AUSTIN (KXAN) — A Texas Health and Human Services Commission employee was charged with 20 counts of possession of child pornography in late May. The state agency fired Brent Laine Saxton, 31, a network IT specialist, Wednesday for policy violations, according to an agency spokesperson and court records.
The Hays County Sheriff’s Office arrested Saxton on March 20, 2015, at 1609 Centre Creek Dr. in Austin, according to an arrest report. He was not indicted until two years later on May 24, 2017, according to Hays County records. During the two year interim between his arrest and indictment, Saxton remained employed at HHSC, an agency spokesperson confirmed.
After KXAN asked HHSC about Saxton’s employment on Tuesday, an agency spokesperson said the agency “sent [Saxton] home pending the investigation.”
“After learning today of Mr. Saxton’s recent indictment, we’re initiating disciplinary action. He has 24 hours to respond or refute the HR violations, after which his employment may be terminated,” a spokesperson said Tuesday afternoon.
On Wednesday, HHSC fired Saxton for failing to notify his management of the indictment and not offering a rebuttal to a disciplinary notice, according to a decision letter.
Saxton disclosed his initial arrest to HHSC in 2015. At that time, he was reassigned from his job as a Network Specialist to the IT Help Desk “with limited access to the HHSC network,” the spokesperson said.
According to arrest warrants obtained by KXAN, detectives with the Hays County Sheriff’s Office and Texas Office of Attorney General, Law Enforcement Division, traced child pornography to the IP address in Saxton’s home in Buda. Law enforcement officials executed a search warrant on the home in February of 2015.
Saxton admitted to authorities that he received images of child sex exploitation while chatting with individuals on the internet, the warrant states. Detectives found more than 3,100 images of child pornography on a personal computer and cell phone. Many of the images included boys as young as 7 years old engaging in sex acts, according to the warrant.
Saxton was not indicted for more than two years after his arrest, according to court records. KXAN first asked the Hays County District Attorney’s Office about Saxton in early April. At that time, District Attorney Wes Mau said Saxton’s case was originally assigned to an assistant district attorney who resigned in October of 2016. All of that assistant DA’s cases, both filed and unfiled, were reassigned for review and handling by other attorneys, Mau told KXAN by email.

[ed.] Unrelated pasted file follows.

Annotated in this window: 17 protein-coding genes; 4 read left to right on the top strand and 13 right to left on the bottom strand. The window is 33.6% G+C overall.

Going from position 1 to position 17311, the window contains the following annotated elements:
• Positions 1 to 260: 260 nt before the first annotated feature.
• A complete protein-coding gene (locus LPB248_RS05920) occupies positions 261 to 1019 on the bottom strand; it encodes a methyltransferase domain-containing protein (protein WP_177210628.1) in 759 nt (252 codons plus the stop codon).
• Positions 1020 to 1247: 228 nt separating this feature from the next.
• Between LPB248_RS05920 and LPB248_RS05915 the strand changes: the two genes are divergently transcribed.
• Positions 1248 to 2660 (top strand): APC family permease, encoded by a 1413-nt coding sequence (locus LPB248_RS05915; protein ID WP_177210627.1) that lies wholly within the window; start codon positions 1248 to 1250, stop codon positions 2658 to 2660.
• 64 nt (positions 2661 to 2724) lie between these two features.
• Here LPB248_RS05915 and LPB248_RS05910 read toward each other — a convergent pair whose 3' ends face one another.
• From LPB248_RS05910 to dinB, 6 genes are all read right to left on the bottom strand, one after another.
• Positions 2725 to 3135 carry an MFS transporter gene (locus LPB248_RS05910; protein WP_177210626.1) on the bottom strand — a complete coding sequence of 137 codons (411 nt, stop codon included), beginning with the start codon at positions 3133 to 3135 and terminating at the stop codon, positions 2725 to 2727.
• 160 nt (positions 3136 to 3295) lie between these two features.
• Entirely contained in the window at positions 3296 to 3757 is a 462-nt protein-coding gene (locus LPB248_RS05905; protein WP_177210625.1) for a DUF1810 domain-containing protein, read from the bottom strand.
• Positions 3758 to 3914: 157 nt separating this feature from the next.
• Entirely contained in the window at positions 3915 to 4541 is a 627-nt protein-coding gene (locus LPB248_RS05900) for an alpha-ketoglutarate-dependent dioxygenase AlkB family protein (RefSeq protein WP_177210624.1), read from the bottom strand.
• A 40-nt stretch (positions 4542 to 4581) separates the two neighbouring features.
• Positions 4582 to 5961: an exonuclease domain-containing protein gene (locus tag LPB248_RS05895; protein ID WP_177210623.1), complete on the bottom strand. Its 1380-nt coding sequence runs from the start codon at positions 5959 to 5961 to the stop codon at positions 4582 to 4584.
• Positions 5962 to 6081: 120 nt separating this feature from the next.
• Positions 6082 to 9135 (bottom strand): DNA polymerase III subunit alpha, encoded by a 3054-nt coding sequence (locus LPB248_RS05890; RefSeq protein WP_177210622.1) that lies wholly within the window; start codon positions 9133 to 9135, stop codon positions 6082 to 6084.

Less than two months after KXAN’s first inquiry into Saxton, he was indicted.
“There are a lot of cases that come into our office that I would prefer to be processed more quickly,” Mau said in a Tuesday interview. “With the growth that we’ve had in Hays County, just the number of cases that are coming in and our ability to process those and get them to grand jury, get them tried, to get those cases finalized, it is…our backlog is just growing.”
HHSC confirmed Saxton has been employed there since Aug. 1, 2014. His work involves monitoring local area networks and internet systems, performing support for Microsoft Windows, installing software and resolving PC issues, according to the agency.
Each of the 20 counts of possession of child pornography, all third-degree felonies, carry a maximum penalty of 10 years in prison.
According to HHSC policy, “disciplinary action must not be taken against an employee solely on the basis of an arrest warrant or a wanted person’ notice.” An agency commissioner or deputy commissioner may temporarily remove a person from the workplace and place them on emergency leave for up to 10 working days. After that the employee must use accrued paid leave, then the employee can be placed on leave without pay. Alternatively, the employee may be reassigned to another area until the matters related to the arrest warrant or wanted person notice are resolved.
Editors note: This story has been corrected to show Saxton was indicted on 20 counts of child pornography, not 18 as originally reported.